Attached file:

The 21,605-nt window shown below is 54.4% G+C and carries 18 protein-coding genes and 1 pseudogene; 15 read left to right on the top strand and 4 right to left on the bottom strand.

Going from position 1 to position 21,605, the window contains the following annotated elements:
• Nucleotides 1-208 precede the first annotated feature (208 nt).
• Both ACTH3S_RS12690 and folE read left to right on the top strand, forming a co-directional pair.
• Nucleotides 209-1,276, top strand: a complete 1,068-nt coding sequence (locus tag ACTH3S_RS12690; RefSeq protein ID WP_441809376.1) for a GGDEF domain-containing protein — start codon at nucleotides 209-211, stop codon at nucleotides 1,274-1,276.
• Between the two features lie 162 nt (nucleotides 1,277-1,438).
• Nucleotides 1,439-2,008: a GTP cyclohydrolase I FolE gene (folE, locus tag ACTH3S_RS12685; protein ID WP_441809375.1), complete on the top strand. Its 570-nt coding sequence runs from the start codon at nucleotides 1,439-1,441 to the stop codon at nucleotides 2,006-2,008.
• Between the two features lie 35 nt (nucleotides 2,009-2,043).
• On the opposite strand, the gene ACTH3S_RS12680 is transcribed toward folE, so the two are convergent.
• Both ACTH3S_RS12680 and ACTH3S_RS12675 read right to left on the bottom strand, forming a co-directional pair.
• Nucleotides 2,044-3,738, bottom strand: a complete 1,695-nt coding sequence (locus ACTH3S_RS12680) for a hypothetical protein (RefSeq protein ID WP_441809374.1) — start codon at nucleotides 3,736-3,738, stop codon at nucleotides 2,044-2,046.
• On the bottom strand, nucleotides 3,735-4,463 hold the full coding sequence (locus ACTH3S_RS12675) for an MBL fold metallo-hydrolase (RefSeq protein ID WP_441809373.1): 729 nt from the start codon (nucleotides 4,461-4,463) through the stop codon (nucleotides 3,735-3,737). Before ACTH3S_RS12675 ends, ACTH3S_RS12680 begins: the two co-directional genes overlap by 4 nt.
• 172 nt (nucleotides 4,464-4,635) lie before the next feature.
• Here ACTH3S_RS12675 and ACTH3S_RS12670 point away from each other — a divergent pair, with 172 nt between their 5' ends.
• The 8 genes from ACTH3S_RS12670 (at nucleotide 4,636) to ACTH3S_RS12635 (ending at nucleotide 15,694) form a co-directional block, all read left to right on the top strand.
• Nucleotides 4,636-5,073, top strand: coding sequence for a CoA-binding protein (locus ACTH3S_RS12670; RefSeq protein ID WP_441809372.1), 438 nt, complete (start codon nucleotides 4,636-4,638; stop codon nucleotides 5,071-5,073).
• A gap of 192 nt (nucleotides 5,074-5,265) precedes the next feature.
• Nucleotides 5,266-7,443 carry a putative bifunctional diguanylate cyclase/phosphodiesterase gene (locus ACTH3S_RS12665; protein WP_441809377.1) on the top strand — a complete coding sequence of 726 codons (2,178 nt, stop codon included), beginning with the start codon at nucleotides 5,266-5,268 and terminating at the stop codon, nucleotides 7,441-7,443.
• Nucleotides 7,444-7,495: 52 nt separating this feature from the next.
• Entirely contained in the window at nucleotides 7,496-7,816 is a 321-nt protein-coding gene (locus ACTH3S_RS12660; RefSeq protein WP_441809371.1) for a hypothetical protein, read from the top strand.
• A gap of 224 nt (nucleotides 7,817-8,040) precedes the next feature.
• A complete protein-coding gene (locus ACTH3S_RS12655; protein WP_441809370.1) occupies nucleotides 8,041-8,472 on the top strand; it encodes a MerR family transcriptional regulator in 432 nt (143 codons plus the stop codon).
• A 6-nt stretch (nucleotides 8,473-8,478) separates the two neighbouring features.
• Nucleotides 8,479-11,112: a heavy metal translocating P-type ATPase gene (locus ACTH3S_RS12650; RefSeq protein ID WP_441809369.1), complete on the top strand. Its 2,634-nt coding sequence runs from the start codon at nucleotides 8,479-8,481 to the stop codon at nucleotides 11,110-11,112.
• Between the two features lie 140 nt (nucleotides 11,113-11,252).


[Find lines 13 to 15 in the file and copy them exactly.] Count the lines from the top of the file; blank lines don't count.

• 172 nt (nucleotides 4,464-4,635) lie before the next feature.
• Here ACTH3S_RS12675 and ACTH3S_RS12670 point away from each other — a divergent pair, with 172 nt between their 5' ends.
• The 8 genes from ACTH3S_RS12670 (at nucleotide 4,636) to ACTH3S_RS12635 (ending at nucleotide 15,694) form a co-directional block, all read left to right on the top strand.